Answering WhatsApp messages from bed and posting photos on a bus was something unthinkable for Cubans until a year ago, when the country activated its mobile internet network and took the first step towards a new reality, marked by greater access to information but still weighed down by high prices.
“It was like suddenly entering the real world,” jokes Claudia, one of the thousands of persons who started using the service immediately, one of the most awaited since the island’s government opened the first public Wi-Fi points some three years before.
The young engineer recalls the arrival of 3G “almost like euphoria,” reflected in the more than 1.8 million users who used mobile data in the first 40 days since the service was activated. An average of about 45,000 new customers a day.
An expensive milestone for the average pocket
For journalist and activist Glenda Boza, the arrival of mobile internet has been one of the milestones of the last year on the island, governed by the Communist Party of Cuba (PCC) and, until very recently, one of the most disconnected countries in the world.
“The expansion of access to internet has changed several dynamics in the lives of Cubans: it has led to greater citizen participation and criticism in the social media, the expansion of private services and businesses, greater access to information and it has facilitated unprecedented citizen mobilizations summoned from the social media,” she told EFE news agency.
Boza, who lives and works in the city of Santa Clara, in the center of the country, has managed to overcome the “geographical fatality” of residing outside Havana, the epicenter of the country’s cultural, political and economic life, and is today one of the most active voices on Twitter, where she has more than 3,800 followers.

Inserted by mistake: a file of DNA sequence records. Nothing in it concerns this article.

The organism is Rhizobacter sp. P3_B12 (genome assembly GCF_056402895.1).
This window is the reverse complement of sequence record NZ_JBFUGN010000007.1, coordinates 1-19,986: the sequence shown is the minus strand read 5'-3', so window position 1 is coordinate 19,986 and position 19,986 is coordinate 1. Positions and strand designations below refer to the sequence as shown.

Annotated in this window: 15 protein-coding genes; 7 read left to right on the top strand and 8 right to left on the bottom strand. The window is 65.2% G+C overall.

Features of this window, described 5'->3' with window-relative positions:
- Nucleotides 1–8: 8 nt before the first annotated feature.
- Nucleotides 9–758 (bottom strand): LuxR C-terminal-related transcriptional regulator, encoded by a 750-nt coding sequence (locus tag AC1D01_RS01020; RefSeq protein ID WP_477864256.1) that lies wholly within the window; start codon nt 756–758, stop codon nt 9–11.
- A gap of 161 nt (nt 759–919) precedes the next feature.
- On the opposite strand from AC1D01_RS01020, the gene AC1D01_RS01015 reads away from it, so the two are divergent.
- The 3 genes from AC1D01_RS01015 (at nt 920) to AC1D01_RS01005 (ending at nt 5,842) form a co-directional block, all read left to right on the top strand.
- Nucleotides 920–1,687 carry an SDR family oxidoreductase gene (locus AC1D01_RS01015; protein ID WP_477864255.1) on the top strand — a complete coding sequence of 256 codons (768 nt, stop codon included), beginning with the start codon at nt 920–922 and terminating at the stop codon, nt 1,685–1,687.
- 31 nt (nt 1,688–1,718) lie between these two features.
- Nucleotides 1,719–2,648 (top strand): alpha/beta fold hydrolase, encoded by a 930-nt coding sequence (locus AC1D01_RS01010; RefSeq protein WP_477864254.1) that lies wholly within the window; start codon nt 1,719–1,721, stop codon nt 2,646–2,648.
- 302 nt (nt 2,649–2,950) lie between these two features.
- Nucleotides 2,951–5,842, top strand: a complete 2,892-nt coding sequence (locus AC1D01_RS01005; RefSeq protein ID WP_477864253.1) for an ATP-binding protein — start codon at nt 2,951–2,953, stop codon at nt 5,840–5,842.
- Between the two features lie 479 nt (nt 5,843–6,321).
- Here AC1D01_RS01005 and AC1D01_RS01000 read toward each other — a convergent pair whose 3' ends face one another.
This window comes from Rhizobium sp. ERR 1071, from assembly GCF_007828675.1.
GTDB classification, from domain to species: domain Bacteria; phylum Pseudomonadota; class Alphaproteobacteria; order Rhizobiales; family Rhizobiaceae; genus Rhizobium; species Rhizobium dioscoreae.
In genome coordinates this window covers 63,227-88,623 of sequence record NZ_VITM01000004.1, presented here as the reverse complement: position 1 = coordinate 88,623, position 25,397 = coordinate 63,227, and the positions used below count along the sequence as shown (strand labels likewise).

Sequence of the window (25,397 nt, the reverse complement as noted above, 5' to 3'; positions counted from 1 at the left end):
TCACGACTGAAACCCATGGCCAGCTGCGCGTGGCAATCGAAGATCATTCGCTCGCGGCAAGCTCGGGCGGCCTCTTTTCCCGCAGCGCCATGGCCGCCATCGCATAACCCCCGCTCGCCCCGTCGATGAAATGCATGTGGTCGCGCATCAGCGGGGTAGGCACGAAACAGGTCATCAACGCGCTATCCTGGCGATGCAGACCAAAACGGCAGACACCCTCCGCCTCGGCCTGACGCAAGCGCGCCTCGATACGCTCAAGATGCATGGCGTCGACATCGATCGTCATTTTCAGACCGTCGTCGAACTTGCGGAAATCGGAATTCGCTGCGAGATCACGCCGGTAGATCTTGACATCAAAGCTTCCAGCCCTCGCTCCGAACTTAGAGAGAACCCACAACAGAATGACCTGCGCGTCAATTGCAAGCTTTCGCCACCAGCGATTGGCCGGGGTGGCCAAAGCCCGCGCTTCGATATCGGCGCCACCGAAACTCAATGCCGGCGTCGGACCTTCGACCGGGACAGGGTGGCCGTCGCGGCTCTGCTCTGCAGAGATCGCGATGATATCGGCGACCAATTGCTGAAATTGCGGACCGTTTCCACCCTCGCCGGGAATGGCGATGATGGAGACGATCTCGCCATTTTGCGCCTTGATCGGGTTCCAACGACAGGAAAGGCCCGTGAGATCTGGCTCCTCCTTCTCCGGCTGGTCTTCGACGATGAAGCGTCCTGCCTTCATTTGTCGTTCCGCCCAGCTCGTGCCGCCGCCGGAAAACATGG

Together with Facebook and the WhatsApp and Telegram instant messaging applications, Twitter is among the favorites of Cubans, who have greatly increased their online presence, but at an equally high cost.
Despite the recent increase in salaries in the public sector, the average salary of a state employee in Cuba does not exceed 45 dollars. The monthly data plans sold by ETECSA―the only Cuban operator, state-owned―range from 5 CUC (convertible peso equivalent to the dollar) to 35 and 45 CUC in the most expensive packages.
When the service started a year ago, the average salary was even lower and the quality of the signal was worse. The three trials prior to the activation of the 3G network caused congestion in the messaging and voice services.
The state-owned enterprise, which handles the more than 5.7 million active mobile lines, said they had solved the problem. A year later the poor quality of the signal persists in several regions of the country, where the 4G service was already activated last October in some cities.
The #BajenLosPreciosDeInternet (#LowerTheInternetPrices) hashtag adds thousands of tweets and publications that ask ETECSA to apply flat rates and reduce the cost of their offers.
“The increase in internet access for Cubans, which does not mean that the Internet is available to everyone, is a step forward for our society. I hope that what we have today is only the first step towards a more connected country,” insists entrepreneur Camilo Condis.
Rapid evolution and governance on Twitter
Condis, one of the most prolific Cuban tweeters, believes that “the evolution has been rapid” although many are still “adapting to the dynamics of the Internet.”
“A little over a year ago, many Cubans had not used Facebook, Instagram, Twitter, or YouTube, and today there is talk of Cuban ‘influencers,’ successful ‘Youtubers ’and ‘Instagram girls.’ On the other hand, we have been finding communities that are united by digital means around common interests,” he explains.